The Great Leap Forward In 1958 the Chinese communist party launched the Great Leap Forward campaign under the new General Line for Socialist Construction. Mao promised the Peoples Republic that within fifteen years China would surpass Great Britain in the production of major products. Although evidence is sketchy, Maos decision to initiate the Great Leap Forward was based in part on his concern about the Soviet policy of economic, financial, and technical assistance to China. The Great Leap Forward was aimed at accomplishing the economic and technical development of the country at a much faster pace and with greater results- much like a utopian society. The plan centered on a new socioeconomic and political system created in the countryside and in a few urban areas- the peoples communes. It also set very high goals for increases in basic products such as iron and steel.
These goals were unrealistic and the plan lacked sufficient planning, but initial results do show that China started making a great leap forward. The Chinese Communist Party called upon all Chinese to take on physical labor to transform the economy, forcing more than one hundred million people into projects. To encourage industry, small steel and iron-making furnaces were set up in the countryside. Large factories could not get enough of the raw materials they needed. Many problems made clear that the high goals made could not be accomplished.
The communes, which were the size of towns, combined farmland and laborers of one whole district into a unit. The individual commune was placed in control of all production and was to operate as the sole unit; it was subdivided into the production brigade, and the production team. By the fall of 1958, about 750,000 agricultural producers cooperatives, now designated as production brigades, had been amalgamated into about 23,500 communes, each averaging 22,000 people. About forty families constructed a production team, and about ten teams created a production brigade. Each brigade had certain jobs to do such as tree planting, operation of storage facilities, or transportation. Each commune was planned as a self-supporting community for agriculture, small-scale industry, schooling, marketing, administration, and local security, which was maintained by militia.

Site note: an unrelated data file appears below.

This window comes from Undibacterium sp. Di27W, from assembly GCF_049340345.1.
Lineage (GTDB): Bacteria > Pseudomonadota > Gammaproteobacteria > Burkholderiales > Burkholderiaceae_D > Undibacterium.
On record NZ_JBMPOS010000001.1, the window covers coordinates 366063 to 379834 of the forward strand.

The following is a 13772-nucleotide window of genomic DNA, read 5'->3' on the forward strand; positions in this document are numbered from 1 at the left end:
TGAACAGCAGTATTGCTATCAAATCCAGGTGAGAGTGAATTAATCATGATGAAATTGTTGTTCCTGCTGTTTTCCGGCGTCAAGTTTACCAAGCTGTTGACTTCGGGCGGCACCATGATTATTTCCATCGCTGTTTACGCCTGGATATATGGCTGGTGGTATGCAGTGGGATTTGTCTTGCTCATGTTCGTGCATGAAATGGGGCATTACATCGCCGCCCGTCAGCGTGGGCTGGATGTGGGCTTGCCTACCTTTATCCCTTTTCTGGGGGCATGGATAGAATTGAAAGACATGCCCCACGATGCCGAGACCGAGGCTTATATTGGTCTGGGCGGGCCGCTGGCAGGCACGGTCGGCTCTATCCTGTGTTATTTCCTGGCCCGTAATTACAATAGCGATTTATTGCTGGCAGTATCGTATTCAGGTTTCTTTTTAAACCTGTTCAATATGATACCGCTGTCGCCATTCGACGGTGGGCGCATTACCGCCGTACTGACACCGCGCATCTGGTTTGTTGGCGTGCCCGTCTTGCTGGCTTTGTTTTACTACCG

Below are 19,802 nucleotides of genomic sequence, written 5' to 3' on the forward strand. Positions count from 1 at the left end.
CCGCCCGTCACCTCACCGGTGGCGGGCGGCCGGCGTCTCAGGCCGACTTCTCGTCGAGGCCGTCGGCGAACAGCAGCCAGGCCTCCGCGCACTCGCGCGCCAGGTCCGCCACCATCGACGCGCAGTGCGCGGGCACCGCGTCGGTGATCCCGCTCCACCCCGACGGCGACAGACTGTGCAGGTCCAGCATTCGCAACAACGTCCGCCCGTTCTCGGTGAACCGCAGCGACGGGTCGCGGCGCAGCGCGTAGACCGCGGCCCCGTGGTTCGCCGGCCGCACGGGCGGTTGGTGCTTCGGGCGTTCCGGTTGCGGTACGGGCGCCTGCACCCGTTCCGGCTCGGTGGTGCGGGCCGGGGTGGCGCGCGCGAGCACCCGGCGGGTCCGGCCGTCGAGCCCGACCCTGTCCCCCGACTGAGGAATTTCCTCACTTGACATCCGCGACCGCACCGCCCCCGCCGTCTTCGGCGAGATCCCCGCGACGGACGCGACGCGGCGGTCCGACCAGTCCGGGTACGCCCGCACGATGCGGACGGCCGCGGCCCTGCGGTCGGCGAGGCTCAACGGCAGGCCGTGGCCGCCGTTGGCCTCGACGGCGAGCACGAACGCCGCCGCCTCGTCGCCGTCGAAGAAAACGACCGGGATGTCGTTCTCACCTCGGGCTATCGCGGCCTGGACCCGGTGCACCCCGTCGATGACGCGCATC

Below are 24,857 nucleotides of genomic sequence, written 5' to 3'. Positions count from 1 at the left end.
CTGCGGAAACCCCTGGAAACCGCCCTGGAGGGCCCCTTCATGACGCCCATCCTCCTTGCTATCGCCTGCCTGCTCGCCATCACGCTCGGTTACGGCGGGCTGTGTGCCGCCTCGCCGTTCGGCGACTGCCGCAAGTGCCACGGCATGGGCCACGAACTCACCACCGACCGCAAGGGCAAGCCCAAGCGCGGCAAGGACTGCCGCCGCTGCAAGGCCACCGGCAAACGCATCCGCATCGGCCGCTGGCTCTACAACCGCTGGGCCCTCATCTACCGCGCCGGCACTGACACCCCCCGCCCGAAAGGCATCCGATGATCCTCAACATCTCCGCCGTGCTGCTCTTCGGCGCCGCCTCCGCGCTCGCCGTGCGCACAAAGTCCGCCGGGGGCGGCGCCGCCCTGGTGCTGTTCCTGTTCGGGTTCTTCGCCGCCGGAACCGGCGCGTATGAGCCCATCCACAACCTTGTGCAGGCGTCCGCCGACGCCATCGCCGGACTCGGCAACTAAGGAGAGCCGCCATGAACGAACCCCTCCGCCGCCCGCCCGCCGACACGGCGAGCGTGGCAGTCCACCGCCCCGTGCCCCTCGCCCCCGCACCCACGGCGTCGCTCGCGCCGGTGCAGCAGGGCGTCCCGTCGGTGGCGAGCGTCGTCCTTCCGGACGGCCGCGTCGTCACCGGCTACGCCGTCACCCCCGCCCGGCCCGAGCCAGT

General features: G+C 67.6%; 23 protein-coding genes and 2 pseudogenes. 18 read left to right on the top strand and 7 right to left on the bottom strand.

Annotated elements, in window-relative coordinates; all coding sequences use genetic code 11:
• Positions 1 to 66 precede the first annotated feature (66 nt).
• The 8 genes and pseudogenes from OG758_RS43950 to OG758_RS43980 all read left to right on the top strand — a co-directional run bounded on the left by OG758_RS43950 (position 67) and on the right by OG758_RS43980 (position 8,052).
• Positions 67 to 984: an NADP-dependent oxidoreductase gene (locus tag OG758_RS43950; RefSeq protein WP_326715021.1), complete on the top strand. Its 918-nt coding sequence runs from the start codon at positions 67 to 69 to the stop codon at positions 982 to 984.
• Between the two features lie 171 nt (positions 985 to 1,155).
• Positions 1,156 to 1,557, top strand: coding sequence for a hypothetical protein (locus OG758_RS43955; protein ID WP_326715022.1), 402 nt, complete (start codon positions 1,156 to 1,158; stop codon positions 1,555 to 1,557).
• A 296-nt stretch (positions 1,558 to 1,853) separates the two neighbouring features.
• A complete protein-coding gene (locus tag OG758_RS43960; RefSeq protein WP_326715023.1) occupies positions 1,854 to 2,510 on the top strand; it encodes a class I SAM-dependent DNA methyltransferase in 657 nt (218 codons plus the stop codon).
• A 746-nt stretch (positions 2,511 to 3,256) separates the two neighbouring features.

Organized along paramilitary and laborsaving lines, the commune had communal kitchens, mess halls, and nurseries. By 1959, five hundred million people were working on twenty-six thousand communes. By 1959, Mao announced that the Great Leap Forward was a failure. Rather than the economy leaping forward, it weakened. Among the Great Leap Forwards economic consequences were food shortages, overproduction of poor-quality goods, deterioration of industrial plants, depletion and deterioration of peasants, intellectuals, party and government officials. Mao took responsibility for the failure, and in April 1959, stepped down from his position as chairman of the republic; Liu Shaoqi became Chinas new leader.
Liu set more emphasis on realistic goals and efficient planning. He put technicians in authority, not Party members. The number of communes decreased and production authority was restored to factory managers. By 1965, China was on its way readjustment and recovery from the failure of Great Leap Forward.